After a couple of years, I started to assert my mother’s right to buy a computer at home. It’s hard for me to name a particular game that inspired me. Instead, I realised that games are a great alternative to live entertainment in the yard, where sometimes the weather or lack of company prevents going. So when life brought me into a sphere that closely touched games, I again remembered the feeling of childlike delight and novelty taste, and it has not let me go.  

Let’s discuss your studio. Where are you located? What is the size of your studio, and what is your focus right now? 

We started our work in October 2021. The studio had a junior, a 2D artist, and a middle developer who was originally not on staff but was just a junior’s mentor. After making the first game, we realised that the speed was low; it was necessary to strengthen the rear, so we took him on staff. Now the studio consists of 7 people: myself, 2 artists, 3 developers, and recently the youngest member of our team joined us – a schoolboy/trainee, voluntarily and to gain experience.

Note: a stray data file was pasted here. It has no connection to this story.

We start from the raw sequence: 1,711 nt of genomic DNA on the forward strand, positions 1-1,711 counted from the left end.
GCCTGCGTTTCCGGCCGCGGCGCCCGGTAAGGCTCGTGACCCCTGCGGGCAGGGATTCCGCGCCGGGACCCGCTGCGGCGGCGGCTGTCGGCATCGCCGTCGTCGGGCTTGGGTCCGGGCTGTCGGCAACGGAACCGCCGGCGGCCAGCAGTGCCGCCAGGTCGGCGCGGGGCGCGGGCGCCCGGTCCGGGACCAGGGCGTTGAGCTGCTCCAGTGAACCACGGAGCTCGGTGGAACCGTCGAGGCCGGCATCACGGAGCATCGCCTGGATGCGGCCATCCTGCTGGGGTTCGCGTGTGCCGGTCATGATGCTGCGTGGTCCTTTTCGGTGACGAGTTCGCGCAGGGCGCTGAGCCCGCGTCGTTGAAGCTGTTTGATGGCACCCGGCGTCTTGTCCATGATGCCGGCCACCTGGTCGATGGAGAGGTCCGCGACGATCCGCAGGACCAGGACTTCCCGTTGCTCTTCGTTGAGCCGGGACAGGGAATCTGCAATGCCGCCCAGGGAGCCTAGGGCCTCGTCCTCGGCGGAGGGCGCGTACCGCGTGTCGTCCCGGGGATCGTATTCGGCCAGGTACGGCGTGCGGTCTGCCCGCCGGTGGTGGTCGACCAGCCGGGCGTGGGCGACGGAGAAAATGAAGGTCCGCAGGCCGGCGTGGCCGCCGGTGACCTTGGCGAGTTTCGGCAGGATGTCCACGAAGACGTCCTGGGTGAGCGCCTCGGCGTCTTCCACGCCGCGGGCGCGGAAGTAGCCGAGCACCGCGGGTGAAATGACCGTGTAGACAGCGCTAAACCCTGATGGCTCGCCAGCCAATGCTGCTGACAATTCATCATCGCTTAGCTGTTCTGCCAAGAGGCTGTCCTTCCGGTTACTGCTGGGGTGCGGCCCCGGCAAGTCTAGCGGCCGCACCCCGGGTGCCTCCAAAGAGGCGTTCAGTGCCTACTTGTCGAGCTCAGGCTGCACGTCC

At the moment, we are focusing on hyper-casual games. Since the founding of the studio work remotely, as most of the team is located in Lviv. After the war started, we took a break for a couple of weeks. Guys were volunteering, and I moved from Kyiv to Warsaw. Then we started again. I was glad that all the guys were initially in a relatively peaceful location and no one was hurt.

Tell us about your studio’s projects. 

The first couple of projects we did in the casual genre, now we are doing hyper-casual, but on the “dream” shelf is the script of an Idle. We objectively understand that it is too early to start doing it, but in due time, it will do.

What are your company’s current 2022 results and key milestones? 

Changed publisher and hired another developer. Abolished the game designer position – we have a template with the key points of how to paint the game idea. As soon as one of the guys has a window free from the current tasks, I send them to play tops, get inspired and try to come up with their own idea, so everyone has the opportunity to participate in the creation of the project on their own script.

What would you name the key events in the 2022 gaming market that have been key in the past year?